King's College London

Research portal

18F-fluoride Positron Emission Tomography Measurements of Regional Bone Formation in Hemodialysis Patients with Suspected Adynamic Bone Disease

Research output: Contribution to journalArticlepeer-review

Original languageEnglish
Pages (from-to)436-447
Number of pages12
JournalCalcified Tissue International
Issue number5
PublishedNov 2013


King's Authors


18F-fluoride positron emission tomography ((18)F-PET) allows the assessment of regional bone formation and could have a role in the diagnosis of adynamic bone disease (ABD) in patients with chronic kidney disease (CKD). The purpose of this study was to examine bone formation at multiple sites of the skeleton in hemodialysis patients (CKD5D) and assess the correlation with bone biopsy. Seven CKD5D patients with suspected ABD and 12 osteoporotic postmenopausal women underwent an (18)F-PET scan, and bone plasma clearance, K i, was measured at ten skeletal regions of interest (ROI). Fifteen subjects had a transiliac bone biopsy following double tetracycline labeling. Two CKD5D patients had ABD confirmed by biopsy. There was significant heterogeneity in K i between skeletal sites, ranging from 0.008 at the forearm to 0.028 mL/min/mL at the spine in the CKD5D group. There were no significant differences in K i between the two study groups or between the two subjects with ABD and the other CKD5D subjects at any skeletal ROI. Five biopsies from the CKD5D patients had single tetracycline labels only, including the two with ABD. Using an imputed value of 0.3 μm/day for mineral apposition rate (MAR) for biopsies with single labels, no significant correlations were observed between lumbar spine K i corrected for BMAD (K i/BMAD) and bone formation rate (BFR/BS), or MAR. When biopsies with single labels were excluded, a significant correlation was observed between K i/BMAD and MAR (r = 0.81, p = 0.008) but not BFR/BS. Further studies are required to establish the sensitivity of (18)F-PET as a diagnostic tool for identifying CKD patients with ABD.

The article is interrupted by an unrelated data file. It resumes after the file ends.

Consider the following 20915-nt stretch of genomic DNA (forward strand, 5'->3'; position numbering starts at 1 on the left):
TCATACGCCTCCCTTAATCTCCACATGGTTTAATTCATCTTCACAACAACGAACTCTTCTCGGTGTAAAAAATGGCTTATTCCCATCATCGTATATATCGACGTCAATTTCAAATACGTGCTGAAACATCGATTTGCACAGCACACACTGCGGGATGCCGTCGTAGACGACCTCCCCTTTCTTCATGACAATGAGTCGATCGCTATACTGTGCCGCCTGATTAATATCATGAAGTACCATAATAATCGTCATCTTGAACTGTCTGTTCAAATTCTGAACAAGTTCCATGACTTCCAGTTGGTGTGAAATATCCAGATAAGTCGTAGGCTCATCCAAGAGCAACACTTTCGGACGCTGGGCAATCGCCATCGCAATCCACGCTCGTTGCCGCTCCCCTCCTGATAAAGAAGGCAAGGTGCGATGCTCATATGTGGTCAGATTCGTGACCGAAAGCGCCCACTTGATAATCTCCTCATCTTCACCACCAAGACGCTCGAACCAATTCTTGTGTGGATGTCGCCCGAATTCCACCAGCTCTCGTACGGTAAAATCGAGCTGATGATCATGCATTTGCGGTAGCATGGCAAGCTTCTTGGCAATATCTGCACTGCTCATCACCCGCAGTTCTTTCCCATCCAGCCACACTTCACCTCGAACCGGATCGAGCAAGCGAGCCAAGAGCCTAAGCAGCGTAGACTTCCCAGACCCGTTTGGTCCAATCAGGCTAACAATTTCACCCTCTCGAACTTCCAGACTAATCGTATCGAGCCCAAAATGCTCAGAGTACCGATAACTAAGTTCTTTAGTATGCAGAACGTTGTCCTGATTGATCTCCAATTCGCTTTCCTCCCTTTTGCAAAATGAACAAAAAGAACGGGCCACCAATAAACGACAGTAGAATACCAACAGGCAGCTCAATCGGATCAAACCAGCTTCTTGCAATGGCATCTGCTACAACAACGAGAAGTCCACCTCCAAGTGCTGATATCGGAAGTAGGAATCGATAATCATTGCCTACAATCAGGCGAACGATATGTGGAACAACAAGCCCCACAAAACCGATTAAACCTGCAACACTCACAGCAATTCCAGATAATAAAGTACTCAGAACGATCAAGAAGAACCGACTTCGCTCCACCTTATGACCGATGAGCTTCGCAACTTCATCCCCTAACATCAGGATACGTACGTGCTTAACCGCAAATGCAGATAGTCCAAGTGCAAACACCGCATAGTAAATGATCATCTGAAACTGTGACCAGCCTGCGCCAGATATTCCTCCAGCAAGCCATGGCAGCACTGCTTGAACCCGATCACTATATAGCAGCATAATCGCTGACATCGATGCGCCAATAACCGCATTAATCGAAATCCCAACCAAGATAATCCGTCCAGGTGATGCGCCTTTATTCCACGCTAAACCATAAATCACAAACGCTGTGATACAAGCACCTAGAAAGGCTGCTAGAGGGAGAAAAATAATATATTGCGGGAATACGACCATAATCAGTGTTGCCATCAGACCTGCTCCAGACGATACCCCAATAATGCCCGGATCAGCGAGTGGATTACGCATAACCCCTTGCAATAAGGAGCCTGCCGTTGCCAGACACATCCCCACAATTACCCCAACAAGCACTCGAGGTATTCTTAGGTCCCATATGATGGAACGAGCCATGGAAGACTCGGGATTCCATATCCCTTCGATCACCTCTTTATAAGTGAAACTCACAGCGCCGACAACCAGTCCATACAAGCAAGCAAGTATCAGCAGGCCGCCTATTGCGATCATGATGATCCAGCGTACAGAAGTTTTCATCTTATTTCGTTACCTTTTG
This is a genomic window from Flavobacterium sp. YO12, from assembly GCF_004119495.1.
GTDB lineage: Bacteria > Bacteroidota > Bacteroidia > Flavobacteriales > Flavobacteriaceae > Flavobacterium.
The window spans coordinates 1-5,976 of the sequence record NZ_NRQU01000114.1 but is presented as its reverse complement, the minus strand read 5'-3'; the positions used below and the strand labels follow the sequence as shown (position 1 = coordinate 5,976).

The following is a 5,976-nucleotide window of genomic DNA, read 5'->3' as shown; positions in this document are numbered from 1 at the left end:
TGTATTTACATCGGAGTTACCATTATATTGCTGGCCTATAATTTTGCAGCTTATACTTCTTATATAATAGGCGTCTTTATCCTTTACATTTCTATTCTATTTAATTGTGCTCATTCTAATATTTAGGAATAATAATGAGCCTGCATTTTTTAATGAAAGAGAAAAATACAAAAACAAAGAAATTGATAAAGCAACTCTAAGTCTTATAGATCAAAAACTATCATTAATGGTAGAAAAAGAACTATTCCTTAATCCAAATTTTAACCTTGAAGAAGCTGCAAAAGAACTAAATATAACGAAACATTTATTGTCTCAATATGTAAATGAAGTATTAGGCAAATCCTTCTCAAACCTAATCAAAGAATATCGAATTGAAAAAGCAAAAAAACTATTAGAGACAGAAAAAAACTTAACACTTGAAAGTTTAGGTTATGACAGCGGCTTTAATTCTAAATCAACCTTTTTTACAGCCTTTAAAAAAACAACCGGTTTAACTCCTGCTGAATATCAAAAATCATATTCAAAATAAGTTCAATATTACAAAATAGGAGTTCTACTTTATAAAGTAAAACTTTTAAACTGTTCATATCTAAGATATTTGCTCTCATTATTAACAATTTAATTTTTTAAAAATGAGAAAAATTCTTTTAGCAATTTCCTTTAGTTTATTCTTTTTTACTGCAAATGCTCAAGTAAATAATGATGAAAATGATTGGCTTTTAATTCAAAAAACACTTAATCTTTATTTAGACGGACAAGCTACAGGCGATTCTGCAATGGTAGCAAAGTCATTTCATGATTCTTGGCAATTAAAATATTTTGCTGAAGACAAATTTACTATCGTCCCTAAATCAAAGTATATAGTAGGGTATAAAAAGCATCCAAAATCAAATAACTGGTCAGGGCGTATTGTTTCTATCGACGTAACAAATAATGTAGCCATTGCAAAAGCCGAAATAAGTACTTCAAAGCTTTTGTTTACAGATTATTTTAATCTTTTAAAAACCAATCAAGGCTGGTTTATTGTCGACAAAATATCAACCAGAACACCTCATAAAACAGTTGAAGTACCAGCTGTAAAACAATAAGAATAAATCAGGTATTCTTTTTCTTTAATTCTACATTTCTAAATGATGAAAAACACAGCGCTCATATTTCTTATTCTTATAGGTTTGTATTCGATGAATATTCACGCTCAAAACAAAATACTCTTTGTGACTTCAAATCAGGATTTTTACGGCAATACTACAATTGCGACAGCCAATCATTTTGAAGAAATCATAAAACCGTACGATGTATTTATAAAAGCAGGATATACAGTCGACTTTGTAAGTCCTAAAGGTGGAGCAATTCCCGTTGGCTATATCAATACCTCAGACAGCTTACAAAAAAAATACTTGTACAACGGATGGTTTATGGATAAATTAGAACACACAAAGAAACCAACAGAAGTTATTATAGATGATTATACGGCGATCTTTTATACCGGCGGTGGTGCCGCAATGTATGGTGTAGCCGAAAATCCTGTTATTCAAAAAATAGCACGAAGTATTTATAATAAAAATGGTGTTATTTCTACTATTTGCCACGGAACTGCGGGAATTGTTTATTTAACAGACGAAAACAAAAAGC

Download statistics

No data available

View graph of relations

© 2020 King's College London | Strand | London WC2R 2LS | England | United Kingdom | Tel +44 (0)20 7836 5454